On August 22, 2004, a small, but important piece of the world was dedicated in memory of Jason Surks. A stranger to most of you. An acquaintance to some. A friend to others. A precious part of life to his family. While it may seem logical to have a Resource Center named in memory of someone who's life was lost to the abuse of drugs, to his family he was, and is, just our little boy. We are honored that his name will bring added value to this facility.
Jason was a person that people gravitated towards. He was good looking and smart and humorous. He had a Buddy List a mile long and a cell phone bill that required a part-time job. He adored his long time girlfriend and she adored him. I suspect that there were a number of girls that envied her. I told him often that he had a social life that I only dreamed of when I was his age. Jason grew up in a happy and enriching environment. He had almost all the "necessities" of a twenty first century teenager, from boomboxes to bling.
So what went wrong? How did someone on the cusp of manhood, who grew up in the cushion of suburbia, with a strong religious and moral compass, end up having a Resource Center named in his memory? Jason had an uncanny ability to land, like a cat, on his feet. Whether it was a huge project due at school the next morning or a looming auto insurance bill, Jason seemed to find the tiny bit of daylight to run toward and emerge unscathed. He somehow managed to overcome what appeared to be the insurmountable. Because of this, we often discussed that while his schoolwork was never stellar, I felt he would find his way in the world and succeed in life. He just had something within him that made life click along seamlessly for him. This gave him a sense of invincibility. That, coupled with a lack of appreciation of risk, gave Jason what he felt was a Teflon veneer.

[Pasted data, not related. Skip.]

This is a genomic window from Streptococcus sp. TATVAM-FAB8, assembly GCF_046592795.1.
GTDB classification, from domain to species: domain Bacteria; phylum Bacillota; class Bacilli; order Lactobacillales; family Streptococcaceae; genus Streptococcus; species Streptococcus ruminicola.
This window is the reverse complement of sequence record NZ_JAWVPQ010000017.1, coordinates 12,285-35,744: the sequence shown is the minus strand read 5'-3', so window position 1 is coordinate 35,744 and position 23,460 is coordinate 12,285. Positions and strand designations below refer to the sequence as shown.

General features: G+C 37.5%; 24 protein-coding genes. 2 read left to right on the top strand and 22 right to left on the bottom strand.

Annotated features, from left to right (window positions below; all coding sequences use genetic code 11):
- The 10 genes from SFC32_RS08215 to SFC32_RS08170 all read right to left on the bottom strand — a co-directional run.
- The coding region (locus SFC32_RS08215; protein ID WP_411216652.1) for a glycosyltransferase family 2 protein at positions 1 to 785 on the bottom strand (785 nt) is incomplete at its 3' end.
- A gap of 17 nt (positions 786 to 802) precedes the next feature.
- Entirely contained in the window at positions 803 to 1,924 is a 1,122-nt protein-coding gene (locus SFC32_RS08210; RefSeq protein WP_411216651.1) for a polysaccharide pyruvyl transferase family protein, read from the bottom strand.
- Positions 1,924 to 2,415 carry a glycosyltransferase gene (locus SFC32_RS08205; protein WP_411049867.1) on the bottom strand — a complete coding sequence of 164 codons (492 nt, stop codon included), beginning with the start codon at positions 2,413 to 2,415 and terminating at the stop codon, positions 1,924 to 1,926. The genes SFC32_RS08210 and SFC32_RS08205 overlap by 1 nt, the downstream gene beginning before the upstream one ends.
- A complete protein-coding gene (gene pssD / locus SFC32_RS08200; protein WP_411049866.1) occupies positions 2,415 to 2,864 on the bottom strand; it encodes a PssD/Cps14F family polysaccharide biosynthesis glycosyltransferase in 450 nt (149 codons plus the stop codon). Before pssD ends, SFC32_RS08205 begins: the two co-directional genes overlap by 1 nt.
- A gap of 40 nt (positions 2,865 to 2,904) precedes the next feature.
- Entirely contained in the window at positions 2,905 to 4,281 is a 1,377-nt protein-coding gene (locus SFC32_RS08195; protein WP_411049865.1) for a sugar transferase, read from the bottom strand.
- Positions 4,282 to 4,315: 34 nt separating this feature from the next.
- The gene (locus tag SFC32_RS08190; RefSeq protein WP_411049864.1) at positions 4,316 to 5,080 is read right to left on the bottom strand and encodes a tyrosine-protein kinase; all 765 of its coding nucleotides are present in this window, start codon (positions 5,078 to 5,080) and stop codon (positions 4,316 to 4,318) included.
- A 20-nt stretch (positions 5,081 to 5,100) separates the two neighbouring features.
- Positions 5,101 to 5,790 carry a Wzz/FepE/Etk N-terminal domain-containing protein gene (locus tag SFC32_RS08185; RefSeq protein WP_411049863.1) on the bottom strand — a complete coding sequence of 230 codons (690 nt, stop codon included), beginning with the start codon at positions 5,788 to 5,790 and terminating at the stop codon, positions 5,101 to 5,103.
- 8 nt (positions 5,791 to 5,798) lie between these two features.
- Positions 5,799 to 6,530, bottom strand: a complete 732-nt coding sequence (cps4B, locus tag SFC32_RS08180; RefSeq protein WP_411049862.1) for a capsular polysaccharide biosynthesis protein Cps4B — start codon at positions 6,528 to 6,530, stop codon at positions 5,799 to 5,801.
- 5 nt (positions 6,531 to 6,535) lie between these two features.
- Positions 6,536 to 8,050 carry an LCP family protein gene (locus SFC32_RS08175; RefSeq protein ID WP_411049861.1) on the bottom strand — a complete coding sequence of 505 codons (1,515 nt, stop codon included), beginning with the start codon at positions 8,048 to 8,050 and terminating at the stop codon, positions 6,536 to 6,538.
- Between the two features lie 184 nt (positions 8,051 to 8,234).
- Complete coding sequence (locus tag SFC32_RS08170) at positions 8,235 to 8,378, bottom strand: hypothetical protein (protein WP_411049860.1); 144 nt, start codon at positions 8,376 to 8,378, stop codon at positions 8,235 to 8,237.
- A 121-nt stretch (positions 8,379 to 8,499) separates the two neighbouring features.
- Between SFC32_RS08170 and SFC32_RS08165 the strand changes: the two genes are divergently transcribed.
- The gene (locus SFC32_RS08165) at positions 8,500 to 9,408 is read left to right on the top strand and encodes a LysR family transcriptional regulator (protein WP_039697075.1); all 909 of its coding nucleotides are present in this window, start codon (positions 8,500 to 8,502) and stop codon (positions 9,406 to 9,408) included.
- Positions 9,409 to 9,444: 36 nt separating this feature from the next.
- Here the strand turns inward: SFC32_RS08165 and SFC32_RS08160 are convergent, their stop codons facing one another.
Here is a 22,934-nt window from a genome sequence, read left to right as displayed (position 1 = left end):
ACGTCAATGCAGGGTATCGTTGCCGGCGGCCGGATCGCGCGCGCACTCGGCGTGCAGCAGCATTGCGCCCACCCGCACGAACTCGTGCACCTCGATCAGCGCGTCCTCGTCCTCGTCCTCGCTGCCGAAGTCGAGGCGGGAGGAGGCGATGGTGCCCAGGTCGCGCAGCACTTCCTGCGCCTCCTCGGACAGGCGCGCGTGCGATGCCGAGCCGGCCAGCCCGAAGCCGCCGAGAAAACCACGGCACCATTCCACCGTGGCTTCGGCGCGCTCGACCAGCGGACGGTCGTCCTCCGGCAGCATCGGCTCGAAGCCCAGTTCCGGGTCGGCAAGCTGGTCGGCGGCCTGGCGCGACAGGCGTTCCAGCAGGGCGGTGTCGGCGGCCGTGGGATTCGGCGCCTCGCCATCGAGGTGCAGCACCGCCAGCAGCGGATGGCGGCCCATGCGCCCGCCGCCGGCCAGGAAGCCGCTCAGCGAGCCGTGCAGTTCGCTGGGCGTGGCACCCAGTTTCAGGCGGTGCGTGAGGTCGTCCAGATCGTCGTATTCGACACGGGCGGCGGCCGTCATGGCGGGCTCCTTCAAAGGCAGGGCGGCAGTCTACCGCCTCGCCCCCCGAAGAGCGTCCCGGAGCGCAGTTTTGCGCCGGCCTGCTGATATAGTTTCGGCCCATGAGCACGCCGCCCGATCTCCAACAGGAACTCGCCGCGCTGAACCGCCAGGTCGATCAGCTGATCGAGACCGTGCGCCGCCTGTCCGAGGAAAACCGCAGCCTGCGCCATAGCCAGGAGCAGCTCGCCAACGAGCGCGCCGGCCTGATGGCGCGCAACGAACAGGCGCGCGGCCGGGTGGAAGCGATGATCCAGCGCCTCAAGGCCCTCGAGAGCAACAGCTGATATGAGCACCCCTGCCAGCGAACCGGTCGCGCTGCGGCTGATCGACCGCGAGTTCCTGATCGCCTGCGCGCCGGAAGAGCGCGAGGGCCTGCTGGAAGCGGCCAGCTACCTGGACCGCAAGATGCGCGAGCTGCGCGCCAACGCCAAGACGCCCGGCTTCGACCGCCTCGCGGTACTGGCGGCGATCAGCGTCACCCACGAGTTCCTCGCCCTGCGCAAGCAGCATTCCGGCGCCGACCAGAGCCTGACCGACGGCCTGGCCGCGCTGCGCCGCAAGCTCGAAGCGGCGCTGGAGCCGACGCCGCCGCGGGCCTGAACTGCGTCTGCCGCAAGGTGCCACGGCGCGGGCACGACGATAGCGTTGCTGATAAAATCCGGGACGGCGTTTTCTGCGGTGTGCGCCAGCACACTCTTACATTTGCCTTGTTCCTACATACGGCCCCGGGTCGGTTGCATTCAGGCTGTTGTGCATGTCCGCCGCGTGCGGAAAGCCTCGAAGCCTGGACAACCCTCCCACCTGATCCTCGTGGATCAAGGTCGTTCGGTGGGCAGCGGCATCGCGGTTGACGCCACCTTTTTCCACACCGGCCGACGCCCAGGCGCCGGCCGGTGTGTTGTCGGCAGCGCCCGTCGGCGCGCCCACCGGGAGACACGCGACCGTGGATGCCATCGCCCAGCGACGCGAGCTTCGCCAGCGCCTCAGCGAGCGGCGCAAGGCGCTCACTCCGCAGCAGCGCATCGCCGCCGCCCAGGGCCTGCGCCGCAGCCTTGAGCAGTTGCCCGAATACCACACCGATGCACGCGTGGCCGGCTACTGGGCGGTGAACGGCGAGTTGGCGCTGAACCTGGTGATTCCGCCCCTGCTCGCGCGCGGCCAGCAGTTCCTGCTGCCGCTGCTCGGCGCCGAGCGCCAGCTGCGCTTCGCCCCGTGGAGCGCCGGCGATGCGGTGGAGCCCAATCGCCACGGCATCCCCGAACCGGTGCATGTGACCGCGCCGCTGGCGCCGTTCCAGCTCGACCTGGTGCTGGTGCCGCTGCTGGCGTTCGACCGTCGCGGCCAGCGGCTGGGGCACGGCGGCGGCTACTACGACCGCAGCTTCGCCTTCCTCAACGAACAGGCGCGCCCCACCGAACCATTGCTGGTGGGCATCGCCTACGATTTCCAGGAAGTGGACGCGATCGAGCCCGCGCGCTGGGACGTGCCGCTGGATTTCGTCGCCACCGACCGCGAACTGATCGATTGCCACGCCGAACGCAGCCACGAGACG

Jason really did not have a proper gauge with which to measure risk. He thought nothing of walking through the streets of Newark late at night or riding a bus through a dangerous neighborhood. Jason spent a lot of time on the Internet researching the drugs he considered abusing. That, along with his having dispensed these drugs in the pharmacy in which he worked, gave Jason all the assurance he needed that his dalliances with prescription drugs were totally without risk. Hopefully, somewhere in this Resource Center that carries his name, others will find the real facts and the real risks associated with these drugs.
Hopefully, there is a way to awaken an understanding of those risks in teenagers. Hopefully, no other family will have to find their child memorialized in this way.
©2004 Mark Surks